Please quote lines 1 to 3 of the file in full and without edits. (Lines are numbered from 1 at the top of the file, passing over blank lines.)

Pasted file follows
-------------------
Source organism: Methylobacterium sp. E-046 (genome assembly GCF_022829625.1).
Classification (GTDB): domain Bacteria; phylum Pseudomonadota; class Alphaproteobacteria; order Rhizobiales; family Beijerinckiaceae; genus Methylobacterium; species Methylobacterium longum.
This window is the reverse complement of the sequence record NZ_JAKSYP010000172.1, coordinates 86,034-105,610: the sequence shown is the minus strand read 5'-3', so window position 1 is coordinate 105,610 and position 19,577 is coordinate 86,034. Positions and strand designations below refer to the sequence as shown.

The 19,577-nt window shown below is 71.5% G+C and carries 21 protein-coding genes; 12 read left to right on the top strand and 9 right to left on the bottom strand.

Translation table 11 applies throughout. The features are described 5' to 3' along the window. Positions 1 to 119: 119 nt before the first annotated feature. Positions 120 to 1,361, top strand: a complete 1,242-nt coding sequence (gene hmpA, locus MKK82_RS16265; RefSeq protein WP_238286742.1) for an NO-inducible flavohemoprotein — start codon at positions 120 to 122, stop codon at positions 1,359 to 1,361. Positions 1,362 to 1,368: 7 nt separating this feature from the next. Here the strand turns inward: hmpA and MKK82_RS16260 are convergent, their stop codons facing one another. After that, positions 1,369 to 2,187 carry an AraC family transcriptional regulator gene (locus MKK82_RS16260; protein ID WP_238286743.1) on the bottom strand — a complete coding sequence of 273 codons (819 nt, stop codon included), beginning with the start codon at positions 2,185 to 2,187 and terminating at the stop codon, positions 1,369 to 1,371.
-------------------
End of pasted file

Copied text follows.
Source organism: Methylobacterium sp. E-046 (genome assembly GCF_022829625.1).
Classification (GTDB): domain Bacteria; phylum Pseudomonadota; class Alphaproteobacteria; order Rhizobiales; family Beijerinckiaceae; genus Methylobacterium; species Methylobacterium longum.
This window is the reverse complement of the sequence record NZ_JAKSYP010000172.1, coordinates 86,034-105,610: the sequence shown is the minus strand read 5'-3', so window position 1 is coordinate 105,610 and position 19,577 is coordinate 86,034. Positions and strand designations below refer to the sequence as shown.